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Factors considered by medical students when formulating their specialty preferences in Japan: findings from a qualitative study

  • Priya Saigal1,
  • Yousuke Takemura2,
  • Takashi Nishiue3 and
  • Michael D Fetters4Email author
BMC Medical Education20077:31

DOI: 10.1186/1472-6920-7-31

Received: 14 October 2006

Accepted: 11 September 2007

Published: 11 September 2007

Abstract

Background

Little research addresses how medical students develop their choice of specialty training in Japan. The purpose of this research was to elucidate factors considered by Japanese medical students when formulating their specialty choice.

Methods

We conducted qualitative interviews with 25 Japanese medical students regarding factors influencing specialty preference and their views on roles of primary versus specialty care. We qualitatively analyzed the data to identify factors students consider when developing specialty preferences, to understand their views about primary and subspecialty care, and to construct models depicting the pathways to specialization.

Results

Students mention factors such as illness in self or close others, respect for family member in the profession, preclinical experiences in the curriculum such as labs and dissection, and aspects of patient care such as the clinical atmosphere, charismatic role models, and doctor-patient communication as influential on their specialty preferences. Participating students could generally distinguish between subspecialty care and primary care, but not primary care and family medicine. Our analysis yields a "Two Career" model depicting how medical graduates can first train for hospital-based specialty practice, and then switch to mixed primary/specialty care outpatient practice years later without any requirement for systematic training in principles of primary care practice.

Conclusion

Preclinical and clinical experiences as well as role models are reported by Japanese students as influential factors when formulating their specialty preferences. Student understanding of family medicine as a discipline is low in Japan. Students with ultimate aspirations to practice outpatient primary care medicine do not need to commit to systematic primary care training after graduation. The Two Career model of specialization leaves the door open for medical graduates to enter primary care practice at anytime regardless of post-graduate residency training choice.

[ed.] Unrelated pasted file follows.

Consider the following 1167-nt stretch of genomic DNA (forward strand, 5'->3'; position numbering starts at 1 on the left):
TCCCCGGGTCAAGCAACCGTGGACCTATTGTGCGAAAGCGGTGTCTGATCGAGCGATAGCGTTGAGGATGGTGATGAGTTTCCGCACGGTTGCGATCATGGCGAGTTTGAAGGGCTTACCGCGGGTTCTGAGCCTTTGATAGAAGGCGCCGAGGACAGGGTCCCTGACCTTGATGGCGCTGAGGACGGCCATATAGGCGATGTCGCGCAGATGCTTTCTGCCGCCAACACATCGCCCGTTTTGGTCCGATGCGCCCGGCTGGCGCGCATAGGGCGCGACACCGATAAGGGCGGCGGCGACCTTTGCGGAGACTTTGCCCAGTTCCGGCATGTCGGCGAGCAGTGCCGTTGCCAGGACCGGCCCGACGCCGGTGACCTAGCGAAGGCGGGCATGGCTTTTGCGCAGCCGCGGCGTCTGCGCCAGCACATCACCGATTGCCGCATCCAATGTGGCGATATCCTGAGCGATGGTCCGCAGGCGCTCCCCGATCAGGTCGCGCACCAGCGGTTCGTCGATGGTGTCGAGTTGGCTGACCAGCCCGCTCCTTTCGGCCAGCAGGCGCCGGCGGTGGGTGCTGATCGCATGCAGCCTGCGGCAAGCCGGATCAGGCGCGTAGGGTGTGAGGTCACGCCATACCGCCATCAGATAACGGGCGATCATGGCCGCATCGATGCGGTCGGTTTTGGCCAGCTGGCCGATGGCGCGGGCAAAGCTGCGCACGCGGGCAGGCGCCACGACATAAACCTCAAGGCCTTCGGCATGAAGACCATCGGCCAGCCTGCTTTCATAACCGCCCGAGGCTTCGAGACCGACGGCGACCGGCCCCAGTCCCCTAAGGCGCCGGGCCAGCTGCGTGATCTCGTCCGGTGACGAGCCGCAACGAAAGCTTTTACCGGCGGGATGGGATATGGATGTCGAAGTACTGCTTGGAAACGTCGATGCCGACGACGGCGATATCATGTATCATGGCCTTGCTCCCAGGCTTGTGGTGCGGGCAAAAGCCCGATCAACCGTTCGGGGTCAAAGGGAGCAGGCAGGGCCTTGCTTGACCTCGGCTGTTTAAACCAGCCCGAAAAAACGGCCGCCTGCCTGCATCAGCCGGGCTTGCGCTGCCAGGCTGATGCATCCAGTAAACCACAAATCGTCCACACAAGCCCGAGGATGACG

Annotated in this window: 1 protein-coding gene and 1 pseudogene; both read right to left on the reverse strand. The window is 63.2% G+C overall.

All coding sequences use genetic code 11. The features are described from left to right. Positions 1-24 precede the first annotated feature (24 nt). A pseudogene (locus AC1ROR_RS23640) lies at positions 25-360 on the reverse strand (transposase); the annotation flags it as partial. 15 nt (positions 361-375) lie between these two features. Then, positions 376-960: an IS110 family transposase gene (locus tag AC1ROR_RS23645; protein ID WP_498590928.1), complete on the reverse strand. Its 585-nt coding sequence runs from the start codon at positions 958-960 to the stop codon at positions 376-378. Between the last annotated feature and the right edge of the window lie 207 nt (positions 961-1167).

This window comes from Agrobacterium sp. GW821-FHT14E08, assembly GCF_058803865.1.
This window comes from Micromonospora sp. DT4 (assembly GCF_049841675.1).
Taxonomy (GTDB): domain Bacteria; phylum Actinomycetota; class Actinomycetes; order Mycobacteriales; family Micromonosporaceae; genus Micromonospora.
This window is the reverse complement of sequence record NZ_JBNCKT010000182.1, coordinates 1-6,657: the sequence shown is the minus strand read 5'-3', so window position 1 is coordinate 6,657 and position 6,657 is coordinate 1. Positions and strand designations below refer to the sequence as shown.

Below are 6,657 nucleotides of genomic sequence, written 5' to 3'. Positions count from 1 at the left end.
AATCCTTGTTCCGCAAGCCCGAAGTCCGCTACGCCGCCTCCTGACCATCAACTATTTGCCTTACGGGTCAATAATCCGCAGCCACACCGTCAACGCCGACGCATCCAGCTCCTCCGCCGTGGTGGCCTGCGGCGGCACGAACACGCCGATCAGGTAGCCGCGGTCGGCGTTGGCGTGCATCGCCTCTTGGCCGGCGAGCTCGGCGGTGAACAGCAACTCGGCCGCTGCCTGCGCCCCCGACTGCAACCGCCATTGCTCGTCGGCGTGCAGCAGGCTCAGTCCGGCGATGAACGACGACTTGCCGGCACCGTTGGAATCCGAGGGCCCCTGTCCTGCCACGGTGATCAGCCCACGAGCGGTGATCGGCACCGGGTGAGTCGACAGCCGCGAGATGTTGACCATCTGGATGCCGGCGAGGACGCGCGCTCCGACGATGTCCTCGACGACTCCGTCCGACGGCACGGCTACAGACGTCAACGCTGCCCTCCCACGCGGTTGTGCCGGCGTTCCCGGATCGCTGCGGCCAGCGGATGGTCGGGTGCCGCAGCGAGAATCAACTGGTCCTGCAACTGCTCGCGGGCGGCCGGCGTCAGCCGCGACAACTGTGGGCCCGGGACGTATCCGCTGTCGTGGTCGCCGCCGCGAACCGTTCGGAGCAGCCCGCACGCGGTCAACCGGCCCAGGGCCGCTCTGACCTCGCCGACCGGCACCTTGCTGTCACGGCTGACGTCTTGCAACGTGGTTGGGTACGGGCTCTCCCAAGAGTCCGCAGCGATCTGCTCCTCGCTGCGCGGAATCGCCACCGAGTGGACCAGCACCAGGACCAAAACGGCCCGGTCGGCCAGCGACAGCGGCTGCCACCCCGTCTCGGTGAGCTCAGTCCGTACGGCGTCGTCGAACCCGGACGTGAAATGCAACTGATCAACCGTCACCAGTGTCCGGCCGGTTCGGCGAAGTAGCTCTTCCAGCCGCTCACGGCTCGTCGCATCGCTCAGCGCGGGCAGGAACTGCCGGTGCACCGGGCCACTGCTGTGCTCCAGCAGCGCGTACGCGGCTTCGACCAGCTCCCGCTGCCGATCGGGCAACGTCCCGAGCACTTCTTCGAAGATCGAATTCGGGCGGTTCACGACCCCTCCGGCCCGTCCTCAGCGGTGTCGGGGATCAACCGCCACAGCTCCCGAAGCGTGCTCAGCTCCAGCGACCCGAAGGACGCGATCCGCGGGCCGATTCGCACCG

Background

During preclinical and clinical experiences medical students construct their professional identity through a process of medical socialization [1]. Within this socialization context focused on acquisition of new knowledge and skills, interactions with other medical students, health professionals, and patients, students construct their professional identity grounded in principles of the biomedical model [2]. Cultural and societal values also influence future physicians, particularly through student interactions with family, friends, and physicians [3]. The process of resolving conflicting views from societal constructs and self-realizations shape student views on the type of specialist they want to become, for example, primary care versus specialty care.